Edited by Dr Hsing-Jien Kung, Dr Tse-Chun Kuo and Dr Tse-Hua Tan
A thematic series in Journal of Biomedical Science.
Long non-coding RNAs (lncRNAs) are transcripts longer than 200 bp and have little or no protein-coding capacity. Once considered as transcriptional noise, significant numbers of lncRNAs have now been identified as modulators of gene expression and functions, and are implicated in a range of developmental processes and disorders. As modifiers of protein function, connectors of protein assembly and transducers of protein signal, they are the crucial links of cellular processes. As such, they are likely the missing links, whose actions may help fill in the gap of our understanding of the development and disease processes.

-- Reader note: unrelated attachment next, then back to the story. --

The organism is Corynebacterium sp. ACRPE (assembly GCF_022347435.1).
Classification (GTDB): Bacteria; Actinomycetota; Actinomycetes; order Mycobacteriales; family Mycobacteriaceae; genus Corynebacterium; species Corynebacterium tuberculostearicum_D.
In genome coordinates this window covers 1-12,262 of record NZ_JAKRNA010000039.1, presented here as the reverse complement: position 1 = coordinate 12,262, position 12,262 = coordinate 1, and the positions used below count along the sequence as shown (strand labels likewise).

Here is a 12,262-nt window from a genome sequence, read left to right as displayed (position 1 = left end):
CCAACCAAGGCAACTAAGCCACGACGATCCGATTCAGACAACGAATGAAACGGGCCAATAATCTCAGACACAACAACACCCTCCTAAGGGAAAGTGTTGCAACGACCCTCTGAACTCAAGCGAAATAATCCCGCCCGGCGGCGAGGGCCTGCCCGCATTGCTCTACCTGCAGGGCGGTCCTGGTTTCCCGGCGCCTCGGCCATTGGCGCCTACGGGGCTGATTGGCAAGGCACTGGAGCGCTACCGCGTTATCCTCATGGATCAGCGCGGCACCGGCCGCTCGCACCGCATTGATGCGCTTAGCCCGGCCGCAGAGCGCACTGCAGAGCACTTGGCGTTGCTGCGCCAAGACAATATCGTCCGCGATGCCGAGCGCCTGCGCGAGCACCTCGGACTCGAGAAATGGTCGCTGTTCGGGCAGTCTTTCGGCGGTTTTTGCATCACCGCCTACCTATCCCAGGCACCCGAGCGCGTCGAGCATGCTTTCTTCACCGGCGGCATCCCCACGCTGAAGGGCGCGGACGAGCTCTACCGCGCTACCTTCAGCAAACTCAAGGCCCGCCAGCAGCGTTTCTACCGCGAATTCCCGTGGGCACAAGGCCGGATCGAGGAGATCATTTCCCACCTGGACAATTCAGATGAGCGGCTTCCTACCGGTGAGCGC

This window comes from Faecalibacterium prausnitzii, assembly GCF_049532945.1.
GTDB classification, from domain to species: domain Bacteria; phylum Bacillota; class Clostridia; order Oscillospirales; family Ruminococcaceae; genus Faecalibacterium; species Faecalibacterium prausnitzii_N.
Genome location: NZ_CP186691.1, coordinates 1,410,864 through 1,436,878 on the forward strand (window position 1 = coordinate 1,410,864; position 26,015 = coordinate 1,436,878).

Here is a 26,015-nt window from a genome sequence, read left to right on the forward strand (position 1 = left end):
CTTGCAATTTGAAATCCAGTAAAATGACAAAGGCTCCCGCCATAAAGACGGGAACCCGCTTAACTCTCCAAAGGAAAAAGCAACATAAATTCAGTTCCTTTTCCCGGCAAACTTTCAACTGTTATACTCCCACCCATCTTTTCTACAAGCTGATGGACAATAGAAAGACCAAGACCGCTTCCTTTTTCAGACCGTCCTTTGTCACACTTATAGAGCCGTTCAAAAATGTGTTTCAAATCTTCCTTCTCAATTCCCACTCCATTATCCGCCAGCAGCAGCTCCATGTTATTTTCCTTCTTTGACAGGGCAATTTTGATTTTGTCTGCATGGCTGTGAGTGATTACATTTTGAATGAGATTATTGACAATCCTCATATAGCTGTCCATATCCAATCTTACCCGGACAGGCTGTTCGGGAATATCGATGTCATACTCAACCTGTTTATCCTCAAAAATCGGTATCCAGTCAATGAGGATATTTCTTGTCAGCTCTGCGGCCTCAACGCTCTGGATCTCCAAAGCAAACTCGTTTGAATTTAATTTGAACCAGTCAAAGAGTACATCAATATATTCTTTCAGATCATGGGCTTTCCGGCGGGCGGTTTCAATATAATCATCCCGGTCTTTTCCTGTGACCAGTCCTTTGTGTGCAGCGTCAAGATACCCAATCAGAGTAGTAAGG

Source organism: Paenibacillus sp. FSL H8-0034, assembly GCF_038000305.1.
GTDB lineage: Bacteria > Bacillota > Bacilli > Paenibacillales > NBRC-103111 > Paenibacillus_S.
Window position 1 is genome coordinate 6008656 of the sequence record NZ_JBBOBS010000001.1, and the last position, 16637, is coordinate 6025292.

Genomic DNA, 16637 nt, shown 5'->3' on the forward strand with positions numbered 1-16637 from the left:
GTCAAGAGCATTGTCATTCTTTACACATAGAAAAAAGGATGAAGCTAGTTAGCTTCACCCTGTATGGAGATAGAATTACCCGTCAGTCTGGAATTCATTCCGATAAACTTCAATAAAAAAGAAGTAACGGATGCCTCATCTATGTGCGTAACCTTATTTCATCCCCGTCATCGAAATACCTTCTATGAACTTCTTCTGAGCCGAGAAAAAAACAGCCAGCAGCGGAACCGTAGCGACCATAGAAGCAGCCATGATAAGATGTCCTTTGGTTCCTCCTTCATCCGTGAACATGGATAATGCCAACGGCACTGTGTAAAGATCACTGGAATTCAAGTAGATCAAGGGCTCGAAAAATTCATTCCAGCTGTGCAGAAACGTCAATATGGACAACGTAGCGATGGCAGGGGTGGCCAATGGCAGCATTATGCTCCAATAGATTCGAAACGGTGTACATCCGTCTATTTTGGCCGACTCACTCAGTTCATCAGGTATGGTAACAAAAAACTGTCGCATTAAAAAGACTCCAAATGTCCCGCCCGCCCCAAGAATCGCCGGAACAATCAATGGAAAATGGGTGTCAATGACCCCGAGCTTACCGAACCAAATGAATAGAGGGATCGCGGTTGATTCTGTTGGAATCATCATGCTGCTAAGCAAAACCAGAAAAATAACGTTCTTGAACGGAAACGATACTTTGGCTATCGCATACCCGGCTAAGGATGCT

In this collection of reviews on long non-coding RNAs, their roles in several development and disease processes are covered, which include cancer, cardiovascular disorders, motor neuron and neurodegenerative diseases, as well as virus-induced diseases. In Kuo et al, lncRNAs involved in hypoxia, a key driver of tumor progression is reviewed. Campbell & Izumiya describe novel functions of a viral lncRNA which serves as a hub for viral chromatin network and a switch for herpesvirus lytic activation. Yeh et al. discuss lncRNAs in cardiovascular development and disorders. KW Chen & JA Chen and Wu & Kuo provide comprehensive reviews of lncRNAs involved in nervous system and related diseases. The current explosion of lncRNA research is fueled by the rapid development of new “omics” and “RNA” technologies, which are highlighted in Guh et al. The potential application of lncRNAs as biomarkers and therapeutic targets is also discussed in the respective articles. It is hoped that this thematic series will provide the diverse readership of Journal of Biomedical Science with a timely update on these interesting topics.